She’d been at it for an hour at least when her ears popped. Crouched as she was over a Lightbox, tethered to make its lighter-than-air contents stay reasonably close to the floor, she had no time to move before the Crossroad spat out another traveler. The large head and massive eyes were infantile and designed to elicit human attention. The body was stunningly adult. In her spring-bright dress and thistledown wings, Jayce knew this fae before she even spoke, before her fixedly bright expression met Jayce’s wary gaze. Tinkerbelle. The most viciously sweet of the lot.
Bells rang. Jayce grimaced and shook her head. The stupid chiming got under her skin like an itch, and she shook it from her head. “I can’t understand you,” she said, her voice a tuneless flat contrast.
The bright jingle again, and the fae turned her head slowly, eyes wide in her waxy pale face. Jayce shudder, reminded of the multifaceted eyes of a spider in her science text. Even Toph’s crowd was less off-putting, eyes half-mast from their smoking, somehow managing to look a little less mannequin-like with their dyed wings, guyliner and gelled hair.
The fae’s wings – somehow strangely one dimensional – flickered and she moved toward the house, the chiming somehow adamant, louder, sharper. Jayce dropped to her knees and hunched, working her thin latex gloves from her hands to shove her thumb over her ears. Never mind the packing now – the fae’s speech made Jayce feel like she was being divebombed by flying fire ants. She hummed – her only defense – off key and more drone than song, until the itch in the lining of her brain settled to a slightly miserable sting.
Her humming was less frantic now. Shaking, Jayce picked herself up and leaned against the wall, wiping a disgusted hand over her clammy brow. She looked ridiculous, she knew – ashy with Dust and marked with sweat. The fae didn’t like sweat, didn’t like bodily fluids much at all, really. Despite the humans who worshipped them, fetishized them, longed to intertwine with their perfect bodies, the fae considered themselves the mortals’ betters in every way. Only the young mortal-corrupted fey dealt with human bodies, with their sweat and their stickiness. Tinkerbelle was beyond those things, and Jayce knew she’d better get out of the way, before the thing came back.
Which she would, if she could just stop shaking. Why would she come here? Toph always drove to her, always took her where she wanted to go, always came home with the treats, the car, and the friends. Why come to him, to the dull, dim house where his mortality shone so plainly?
The magic might not hurt Jayce, but she hated the fae. Hated their flawless faces and airbrushed bodies, hated the world they’d foisted on humans obsessed with beauty and perfection, hated the life she lived on the fringes – permanently flawed with no hope of redemption. Seeing the fae in her own home made her feel it all too closely, what she lacked, her deficits. She was all too human.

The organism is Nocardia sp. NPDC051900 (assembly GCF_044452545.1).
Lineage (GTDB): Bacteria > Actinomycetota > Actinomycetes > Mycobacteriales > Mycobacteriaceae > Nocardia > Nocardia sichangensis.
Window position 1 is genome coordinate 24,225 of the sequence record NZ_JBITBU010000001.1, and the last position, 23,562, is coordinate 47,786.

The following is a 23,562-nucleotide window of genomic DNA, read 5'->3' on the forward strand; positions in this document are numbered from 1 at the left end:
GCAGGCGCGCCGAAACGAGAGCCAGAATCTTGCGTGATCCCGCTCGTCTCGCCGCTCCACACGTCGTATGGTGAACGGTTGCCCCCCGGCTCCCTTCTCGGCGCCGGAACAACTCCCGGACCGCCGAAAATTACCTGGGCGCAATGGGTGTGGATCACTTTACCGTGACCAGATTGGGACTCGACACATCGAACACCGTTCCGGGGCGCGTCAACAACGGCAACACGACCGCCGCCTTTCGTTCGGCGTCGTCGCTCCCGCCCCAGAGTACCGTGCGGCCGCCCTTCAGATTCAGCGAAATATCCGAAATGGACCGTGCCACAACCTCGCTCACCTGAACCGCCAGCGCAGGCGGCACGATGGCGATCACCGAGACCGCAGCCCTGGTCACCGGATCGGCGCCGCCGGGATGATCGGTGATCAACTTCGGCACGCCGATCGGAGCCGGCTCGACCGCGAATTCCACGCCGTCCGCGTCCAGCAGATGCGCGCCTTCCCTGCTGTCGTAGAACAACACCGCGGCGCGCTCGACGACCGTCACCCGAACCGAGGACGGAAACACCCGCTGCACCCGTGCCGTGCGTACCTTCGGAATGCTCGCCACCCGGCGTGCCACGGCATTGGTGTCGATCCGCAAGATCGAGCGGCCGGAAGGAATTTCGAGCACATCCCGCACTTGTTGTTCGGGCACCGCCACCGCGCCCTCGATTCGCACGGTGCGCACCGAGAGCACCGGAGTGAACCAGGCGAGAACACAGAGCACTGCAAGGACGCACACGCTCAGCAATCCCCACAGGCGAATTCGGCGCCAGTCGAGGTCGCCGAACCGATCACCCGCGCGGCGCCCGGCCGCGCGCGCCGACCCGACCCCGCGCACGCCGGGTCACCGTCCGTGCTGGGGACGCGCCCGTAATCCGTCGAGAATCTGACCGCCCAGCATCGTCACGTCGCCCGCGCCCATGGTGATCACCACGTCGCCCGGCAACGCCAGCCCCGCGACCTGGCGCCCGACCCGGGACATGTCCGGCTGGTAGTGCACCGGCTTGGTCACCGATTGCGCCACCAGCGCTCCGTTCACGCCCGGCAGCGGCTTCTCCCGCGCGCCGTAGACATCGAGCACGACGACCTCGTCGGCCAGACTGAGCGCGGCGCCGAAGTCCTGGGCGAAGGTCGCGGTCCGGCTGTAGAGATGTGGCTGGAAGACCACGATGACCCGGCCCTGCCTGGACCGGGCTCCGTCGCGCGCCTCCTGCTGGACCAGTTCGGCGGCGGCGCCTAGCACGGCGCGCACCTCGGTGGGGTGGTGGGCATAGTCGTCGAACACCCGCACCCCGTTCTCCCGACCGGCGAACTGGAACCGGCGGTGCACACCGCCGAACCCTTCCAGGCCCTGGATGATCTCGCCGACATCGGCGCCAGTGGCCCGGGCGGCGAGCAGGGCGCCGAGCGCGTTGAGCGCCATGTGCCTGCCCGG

“All right?” Mabry’s hand touched her back. Jayce sucked in a breath and flinched; he must have called her more than twice by now, and she hadn’t even heard him come in.
“All right.” Jayce licked her lips, spat away the cloying sweetness. “I’m fine.”
“C’mon,” Mabry gripped her arm, his long fingers strong. “Hurry.”
Mabry pulled Jayce out of the shed and to the side of the back steps in time to see the door burst open, and Toph stumble out, nearly falling. His face devoid of stubble, his locks smoothed into waves, and his eyes wide with anxiety, he was followed by the fae, who stood on the top steps and chimed imperiously. Too close to hum, Jayce grit her teeth, and Mabry gently covered her ears with his palms. In his uniform of fox fur coat and brimmed black cap Toph looked nothing like the Textbook Thug he tried to be. Instead, he looked like Tinkerbelle’s Dust dealer as he rushed to the shed, emerging with the packed vials in their brick-pink cases, to be delivered to the beauty-addicted mortals in the City.
“Lackey,” Mabry murmured, as the fae followed in his wake. “Only a lackey.”
It was meant to reassure; Mabry knew Topher tortured her, but the words still rang hollow. Yes, Topher was a lackey, but what did that make the rest of them? Mabry, fae-kissed and skimming above it all, Ma, with her willful blindness and her wish-fulfillment TV, Jayce, skulking around the edges of her life, doing what she was told? Even Tinkerbelle answered to someone, to the King of the Fae, or the White Queen. Didn’t they all belong to somebody? Jayce stared down at her Dust-encursted hands, chilled now that her sweat had dried. She wasn’t bespelled, not like Mabry; she didn’t see the world through rosy lenses. They were all slaves.
But, maybe it wouldn’t always be that way.
The Cracked Kettle site is UP! Please check around and see what the rest of the gang is up to this week.